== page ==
Architecture is slow. Toyo Ito won the competition to design the Taichung Metropolitan Opera House way back in 2005. Half a decade later, the project has broken ground! Ito and his office have spent the last five years not only resolving the design of the Opera, but proving the construction of the project’s aberrant geometry feasible.
But it’s hard to describe that geometry: the project is more organized than a sponge but more fluid than a beehive. Somewhere between these two biological models is novel architectural space; space where continuous surfaces envelop programmatic elements in a complex interplay between inside and out. And as exciting as the form of the project is, its success depends on its realization– the visceral flutter of cilia as visitors move through space.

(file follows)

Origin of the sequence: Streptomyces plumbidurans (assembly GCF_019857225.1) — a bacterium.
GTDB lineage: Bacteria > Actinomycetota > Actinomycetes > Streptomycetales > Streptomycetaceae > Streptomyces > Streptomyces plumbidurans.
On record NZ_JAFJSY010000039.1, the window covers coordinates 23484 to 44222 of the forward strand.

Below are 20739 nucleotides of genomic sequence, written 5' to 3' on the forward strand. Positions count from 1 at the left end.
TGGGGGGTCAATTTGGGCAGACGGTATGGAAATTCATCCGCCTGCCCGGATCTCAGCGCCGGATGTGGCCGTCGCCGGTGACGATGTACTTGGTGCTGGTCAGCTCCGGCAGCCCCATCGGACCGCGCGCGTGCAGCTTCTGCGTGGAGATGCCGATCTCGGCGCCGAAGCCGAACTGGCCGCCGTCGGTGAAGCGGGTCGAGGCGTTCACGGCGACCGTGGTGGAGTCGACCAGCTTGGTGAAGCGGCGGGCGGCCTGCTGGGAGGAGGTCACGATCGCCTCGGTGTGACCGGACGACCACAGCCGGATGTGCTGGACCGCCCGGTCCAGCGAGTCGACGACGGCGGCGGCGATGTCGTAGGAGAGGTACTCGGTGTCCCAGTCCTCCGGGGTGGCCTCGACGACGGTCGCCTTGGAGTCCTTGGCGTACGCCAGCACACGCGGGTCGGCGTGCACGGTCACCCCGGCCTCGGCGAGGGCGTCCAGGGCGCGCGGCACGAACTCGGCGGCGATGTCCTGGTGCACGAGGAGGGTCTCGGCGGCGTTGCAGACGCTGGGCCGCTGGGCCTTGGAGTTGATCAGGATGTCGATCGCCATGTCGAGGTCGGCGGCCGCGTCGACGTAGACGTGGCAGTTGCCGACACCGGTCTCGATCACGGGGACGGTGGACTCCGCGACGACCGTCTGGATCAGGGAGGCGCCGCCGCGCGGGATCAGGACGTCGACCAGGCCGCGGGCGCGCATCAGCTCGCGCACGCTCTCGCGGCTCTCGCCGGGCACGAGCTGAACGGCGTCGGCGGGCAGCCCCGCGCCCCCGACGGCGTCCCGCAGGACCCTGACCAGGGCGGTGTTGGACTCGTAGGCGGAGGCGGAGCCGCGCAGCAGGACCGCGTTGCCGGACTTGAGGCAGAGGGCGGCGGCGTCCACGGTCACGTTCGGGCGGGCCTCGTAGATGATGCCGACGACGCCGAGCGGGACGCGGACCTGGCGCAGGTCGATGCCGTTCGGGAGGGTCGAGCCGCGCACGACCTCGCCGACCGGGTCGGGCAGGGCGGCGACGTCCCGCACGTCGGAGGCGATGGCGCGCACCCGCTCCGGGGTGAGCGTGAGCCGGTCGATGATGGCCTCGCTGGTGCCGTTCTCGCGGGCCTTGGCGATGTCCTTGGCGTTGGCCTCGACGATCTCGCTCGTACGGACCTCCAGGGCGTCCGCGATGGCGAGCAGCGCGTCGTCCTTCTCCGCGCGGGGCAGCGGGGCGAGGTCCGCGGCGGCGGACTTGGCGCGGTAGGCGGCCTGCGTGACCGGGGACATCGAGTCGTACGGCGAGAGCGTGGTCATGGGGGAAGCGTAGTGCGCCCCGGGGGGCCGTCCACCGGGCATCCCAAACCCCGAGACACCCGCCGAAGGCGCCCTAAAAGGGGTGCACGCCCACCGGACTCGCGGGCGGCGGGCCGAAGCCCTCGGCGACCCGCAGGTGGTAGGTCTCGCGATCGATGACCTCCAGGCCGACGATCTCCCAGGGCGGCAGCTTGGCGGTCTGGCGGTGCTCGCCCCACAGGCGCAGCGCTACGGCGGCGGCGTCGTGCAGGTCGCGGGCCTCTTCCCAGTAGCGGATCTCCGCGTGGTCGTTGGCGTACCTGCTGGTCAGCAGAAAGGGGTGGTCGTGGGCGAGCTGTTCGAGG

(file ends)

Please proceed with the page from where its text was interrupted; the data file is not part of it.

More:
It’s a realization that will take years to achieve. Currently set for opening in late 2013, we have three years to observe the construction of the steel matrix and concrete membranes, three years to kill before its curves echo the awe of visitors, and three years to prepare our stomachs.